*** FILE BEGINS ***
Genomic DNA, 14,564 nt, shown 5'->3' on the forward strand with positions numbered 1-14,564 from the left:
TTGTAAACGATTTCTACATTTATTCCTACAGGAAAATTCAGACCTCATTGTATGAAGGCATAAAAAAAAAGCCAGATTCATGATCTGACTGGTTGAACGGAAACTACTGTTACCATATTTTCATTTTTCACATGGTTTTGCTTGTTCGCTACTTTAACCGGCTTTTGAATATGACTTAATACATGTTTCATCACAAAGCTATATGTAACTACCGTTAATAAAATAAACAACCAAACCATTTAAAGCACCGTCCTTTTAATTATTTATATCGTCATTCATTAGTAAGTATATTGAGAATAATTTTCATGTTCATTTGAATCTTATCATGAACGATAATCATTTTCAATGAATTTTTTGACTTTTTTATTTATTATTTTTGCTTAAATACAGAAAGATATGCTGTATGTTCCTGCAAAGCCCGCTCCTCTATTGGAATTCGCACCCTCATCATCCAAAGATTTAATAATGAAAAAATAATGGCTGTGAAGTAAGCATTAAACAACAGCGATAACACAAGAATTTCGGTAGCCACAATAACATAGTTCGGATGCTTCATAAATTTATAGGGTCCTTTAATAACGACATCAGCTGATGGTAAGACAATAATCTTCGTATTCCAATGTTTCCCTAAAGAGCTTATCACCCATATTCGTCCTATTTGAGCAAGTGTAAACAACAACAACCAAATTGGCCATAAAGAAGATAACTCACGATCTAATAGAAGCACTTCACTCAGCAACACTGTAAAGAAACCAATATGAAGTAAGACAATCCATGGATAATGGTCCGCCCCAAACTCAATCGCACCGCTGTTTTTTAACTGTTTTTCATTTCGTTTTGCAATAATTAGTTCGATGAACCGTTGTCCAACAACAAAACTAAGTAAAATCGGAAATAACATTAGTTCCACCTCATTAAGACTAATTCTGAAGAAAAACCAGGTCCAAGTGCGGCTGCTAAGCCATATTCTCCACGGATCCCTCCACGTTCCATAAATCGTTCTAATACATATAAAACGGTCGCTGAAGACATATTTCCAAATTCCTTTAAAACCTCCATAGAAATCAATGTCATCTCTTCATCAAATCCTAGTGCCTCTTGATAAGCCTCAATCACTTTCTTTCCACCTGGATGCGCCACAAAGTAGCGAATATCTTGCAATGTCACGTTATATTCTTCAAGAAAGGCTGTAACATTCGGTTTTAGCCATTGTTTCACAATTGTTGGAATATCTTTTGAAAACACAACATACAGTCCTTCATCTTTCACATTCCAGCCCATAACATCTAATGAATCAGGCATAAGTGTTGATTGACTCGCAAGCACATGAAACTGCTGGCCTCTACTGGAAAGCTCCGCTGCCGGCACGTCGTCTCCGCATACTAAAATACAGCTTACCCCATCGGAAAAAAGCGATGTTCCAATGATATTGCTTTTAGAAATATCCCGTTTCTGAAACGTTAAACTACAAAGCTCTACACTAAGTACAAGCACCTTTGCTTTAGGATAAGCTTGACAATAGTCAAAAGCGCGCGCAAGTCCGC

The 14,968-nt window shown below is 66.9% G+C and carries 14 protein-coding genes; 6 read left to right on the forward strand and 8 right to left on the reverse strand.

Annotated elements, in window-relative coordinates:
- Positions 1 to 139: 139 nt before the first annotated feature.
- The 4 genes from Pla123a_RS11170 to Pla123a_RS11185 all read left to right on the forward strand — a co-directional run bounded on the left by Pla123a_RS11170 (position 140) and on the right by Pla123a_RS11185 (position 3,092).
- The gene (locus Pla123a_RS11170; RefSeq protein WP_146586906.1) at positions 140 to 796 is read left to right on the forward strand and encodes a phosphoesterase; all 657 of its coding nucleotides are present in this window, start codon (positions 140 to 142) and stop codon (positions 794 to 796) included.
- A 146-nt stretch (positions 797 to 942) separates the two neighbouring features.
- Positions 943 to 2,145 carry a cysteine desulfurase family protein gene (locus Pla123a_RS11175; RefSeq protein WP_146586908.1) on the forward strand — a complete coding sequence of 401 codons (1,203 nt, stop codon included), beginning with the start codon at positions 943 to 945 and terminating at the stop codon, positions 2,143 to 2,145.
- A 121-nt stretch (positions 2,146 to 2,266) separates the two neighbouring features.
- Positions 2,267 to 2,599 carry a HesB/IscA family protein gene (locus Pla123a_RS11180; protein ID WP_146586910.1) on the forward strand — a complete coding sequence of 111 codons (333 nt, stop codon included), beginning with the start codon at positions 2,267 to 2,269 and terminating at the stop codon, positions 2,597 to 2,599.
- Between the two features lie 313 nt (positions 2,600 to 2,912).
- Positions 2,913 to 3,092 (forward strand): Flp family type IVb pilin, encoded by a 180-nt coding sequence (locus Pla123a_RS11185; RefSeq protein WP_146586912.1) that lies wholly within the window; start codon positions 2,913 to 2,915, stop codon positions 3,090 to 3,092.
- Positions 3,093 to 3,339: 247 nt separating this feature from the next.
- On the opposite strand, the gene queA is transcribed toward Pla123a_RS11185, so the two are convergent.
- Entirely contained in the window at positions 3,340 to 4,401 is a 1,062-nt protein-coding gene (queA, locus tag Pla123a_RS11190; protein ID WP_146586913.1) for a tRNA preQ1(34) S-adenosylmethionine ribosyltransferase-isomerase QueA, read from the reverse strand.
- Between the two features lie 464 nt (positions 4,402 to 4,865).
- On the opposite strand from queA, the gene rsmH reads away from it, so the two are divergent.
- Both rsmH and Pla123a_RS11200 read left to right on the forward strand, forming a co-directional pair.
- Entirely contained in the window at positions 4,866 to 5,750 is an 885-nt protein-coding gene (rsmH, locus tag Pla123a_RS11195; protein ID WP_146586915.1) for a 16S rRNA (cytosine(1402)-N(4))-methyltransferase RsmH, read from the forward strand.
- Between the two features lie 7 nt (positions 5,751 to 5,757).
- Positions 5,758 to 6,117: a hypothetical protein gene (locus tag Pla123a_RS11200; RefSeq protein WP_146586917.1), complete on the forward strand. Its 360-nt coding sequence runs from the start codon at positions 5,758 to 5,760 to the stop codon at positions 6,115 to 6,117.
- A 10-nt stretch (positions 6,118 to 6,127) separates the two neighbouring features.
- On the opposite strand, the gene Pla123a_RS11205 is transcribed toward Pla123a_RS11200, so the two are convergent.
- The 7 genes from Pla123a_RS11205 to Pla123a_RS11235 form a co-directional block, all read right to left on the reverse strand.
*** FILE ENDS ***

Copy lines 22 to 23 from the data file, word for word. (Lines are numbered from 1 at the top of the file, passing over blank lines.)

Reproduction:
- Positions 5,758 to 6,117: a hypothetical protein gene (locus tag Pla123a_RS11200; RefSeq protein WP_146586917.1), complete on the forward strand. Its 360-nt coding sequence runs from the start codon at positions 5,758 to 5,760 to the stop codon at positions 6,115 to 6,117.
- A 10-nt stretch (positions 6,118 to 6,127) separates the two neighbouring features.